Edwards too says that "everything was fine" after the November meeting.

That's not how Bueler remembers things: "With Joe Edwards sitting right there, I said, 'I am very concerned about Joe's drinking and I don't feel comfortable being around him when he has so much to drink. His personality changes, he's very aggressive, he gets very angry, he starts yelling at people, he treats people poorly and I don't feel comfortable being around him in this environment.' Joe looked at me and he just had this big smile on his face.'"

Despite what Schmidt and other board members apparently believed, Bueler claims that her relationship with Edwards only became more fraught after that.

"After that meeting Joe's behavior towards me changed immensely. He hardly spoke to me and would not respond to any emails that I sent him," she alleges in an email to the RFT. "However, nothing was done from the board to help improve the work environment." In her view, the fact that board members had risen to Edwards' defense in November only reinforced his status as untouchable.

Bueler says her silence after the November meeting wasn't acquiescence, but fear. "I was afraid if I was too vocal about what was happening to me that I would lose my job," she says.

Of her termination in April, Bueler says, "It seems highly convenient."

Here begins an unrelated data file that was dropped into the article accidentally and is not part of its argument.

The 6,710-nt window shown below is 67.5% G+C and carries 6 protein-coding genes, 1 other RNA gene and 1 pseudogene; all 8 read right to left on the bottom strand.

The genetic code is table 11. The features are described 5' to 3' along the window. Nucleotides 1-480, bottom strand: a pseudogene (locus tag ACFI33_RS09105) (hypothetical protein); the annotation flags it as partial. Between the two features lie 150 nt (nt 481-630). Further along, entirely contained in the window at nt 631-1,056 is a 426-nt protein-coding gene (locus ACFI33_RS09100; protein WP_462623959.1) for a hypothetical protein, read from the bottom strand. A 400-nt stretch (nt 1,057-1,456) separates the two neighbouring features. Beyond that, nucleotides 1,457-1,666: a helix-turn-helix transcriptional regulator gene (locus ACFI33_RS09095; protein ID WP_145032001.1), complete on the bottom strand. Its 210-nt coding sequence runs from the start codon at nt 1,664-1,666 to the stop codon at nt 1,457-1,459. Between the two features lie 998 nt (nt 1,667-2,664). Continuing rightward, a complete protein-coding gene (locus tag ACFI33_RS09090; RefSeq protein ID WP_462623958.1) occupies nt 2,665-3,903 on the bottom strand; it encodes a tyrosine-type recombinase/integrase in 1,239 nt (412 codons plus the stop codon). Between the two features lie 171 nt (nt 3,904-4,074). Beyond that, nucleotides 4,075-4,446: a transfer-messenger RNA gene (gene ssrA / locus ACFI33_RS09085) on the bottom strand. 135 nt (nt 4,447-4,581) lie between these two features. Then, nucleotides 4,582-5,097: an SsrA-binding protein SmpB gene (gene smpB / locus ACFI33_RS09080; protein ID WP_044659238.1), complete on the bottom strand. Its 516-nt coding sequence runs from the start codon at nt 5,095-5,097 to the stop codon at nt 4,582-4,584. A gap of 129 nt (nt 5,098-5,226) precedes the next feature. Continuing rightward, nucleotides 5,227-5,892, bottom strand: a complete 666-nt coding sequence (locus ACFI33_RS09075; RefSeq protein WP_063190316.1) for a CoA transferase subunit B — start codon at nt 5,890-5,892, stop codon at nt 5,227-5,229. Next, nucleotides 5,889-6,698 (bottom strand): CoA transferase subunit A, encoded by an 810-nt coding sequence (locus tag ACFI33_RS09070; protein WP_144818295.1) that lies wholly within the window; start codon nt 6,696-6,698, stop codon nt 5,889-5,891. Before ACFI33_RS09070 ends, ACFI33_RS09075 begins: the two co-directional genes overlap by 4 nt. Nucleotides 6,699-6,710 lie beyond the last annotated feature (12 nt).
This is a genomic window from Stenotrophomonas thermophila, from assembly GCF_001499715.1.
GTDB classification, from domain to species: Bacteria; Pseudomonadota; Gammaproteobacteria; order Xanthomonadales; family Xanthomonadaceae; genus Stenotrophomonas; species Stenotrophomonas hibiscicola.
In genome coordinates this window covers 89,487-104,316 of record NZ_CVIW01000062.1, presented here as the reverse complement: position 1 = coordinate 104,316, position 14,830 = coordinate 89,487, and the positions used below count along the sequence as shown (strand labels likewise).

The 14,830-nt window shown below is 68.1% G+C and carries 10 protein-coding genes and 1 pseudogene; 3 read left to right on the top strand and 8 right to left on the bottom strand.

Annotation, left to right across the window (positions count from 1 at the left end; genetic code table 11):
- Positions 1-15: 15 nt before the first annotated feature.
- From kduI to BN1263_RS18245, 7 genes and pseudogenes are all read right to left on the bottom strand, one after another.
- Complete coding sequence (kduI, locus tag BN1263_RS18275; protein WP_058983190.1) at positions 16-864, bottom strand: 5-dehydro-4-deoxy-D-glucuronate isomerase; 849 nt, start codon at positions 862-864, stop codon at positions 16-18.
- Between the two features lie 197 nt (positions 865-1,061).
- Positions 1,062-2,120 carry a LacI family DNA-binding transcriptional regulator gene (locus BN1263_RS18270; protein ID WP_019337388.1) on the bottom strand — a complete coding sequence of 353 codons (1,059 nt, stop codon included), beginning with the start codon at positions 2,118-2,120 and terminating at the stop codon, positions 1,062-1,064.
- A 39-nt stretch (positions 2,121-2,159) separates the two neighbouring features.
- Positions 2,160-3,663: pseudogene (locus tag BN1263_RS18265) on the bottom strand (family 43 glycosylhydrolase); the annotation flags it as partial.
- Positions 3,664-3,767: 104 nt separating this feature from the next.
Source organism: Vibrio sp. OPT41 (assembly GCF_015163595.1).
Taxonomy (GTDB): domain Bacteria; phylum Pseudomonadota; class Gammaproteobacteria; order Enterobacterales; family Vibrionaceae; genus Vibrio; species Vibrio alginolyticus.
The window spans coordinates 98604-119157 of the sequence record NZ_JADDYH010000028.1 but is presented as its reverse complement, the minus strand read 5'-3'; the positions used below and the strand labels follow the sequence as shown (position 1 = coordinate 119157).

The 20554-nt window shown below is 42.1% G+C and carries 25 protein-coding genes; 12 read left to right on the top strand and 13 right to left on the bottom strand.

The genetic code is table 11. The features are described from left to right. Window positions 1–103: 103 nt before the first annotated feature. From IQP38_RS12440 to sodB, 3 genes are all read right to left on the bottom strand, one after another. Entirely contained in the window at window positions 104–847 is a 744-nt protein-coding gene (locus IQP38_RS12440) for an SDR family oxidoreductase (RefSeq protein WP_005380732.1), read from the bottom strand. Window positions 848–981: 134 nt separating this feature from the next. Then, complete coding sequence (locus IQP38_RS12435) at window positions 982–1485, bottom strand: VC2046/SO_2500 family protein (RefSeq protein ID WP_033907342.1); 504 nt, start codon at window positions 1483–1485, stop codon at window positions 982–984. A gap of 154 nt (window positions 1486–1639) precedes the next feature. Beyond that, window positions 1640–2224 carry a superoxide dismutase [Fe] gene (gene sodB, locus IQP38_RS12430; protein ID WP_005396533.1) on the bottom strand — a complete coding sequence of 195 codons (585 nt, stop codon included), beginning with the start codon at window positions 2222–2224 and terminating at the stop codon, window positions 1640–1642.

Schmidt, who sits on the finance committee that recommended Bueler's contract not be renewed, says the decision came down to the budget, nothing more. Revenue is down, particularly on the western end of the Loop, and the district simply doesn't have have the resources to maintain a full-time marketing director.

"There's no basis for this, no proof to this," Schmidt says Bueler's claims about retaliation. "In no way was she wronged."

As for Bueler, she's weighing her options, which she says could include a lawsuit. She declined to provide evidence that she says will back up her claims.

"I need to talk to an attorney," she says. "If I do use some of these items in court, I don't know that they should be released now."

Both Schmidt and Edwards say the board could also take action against Bueler, saying her claims about Edwards are libelous.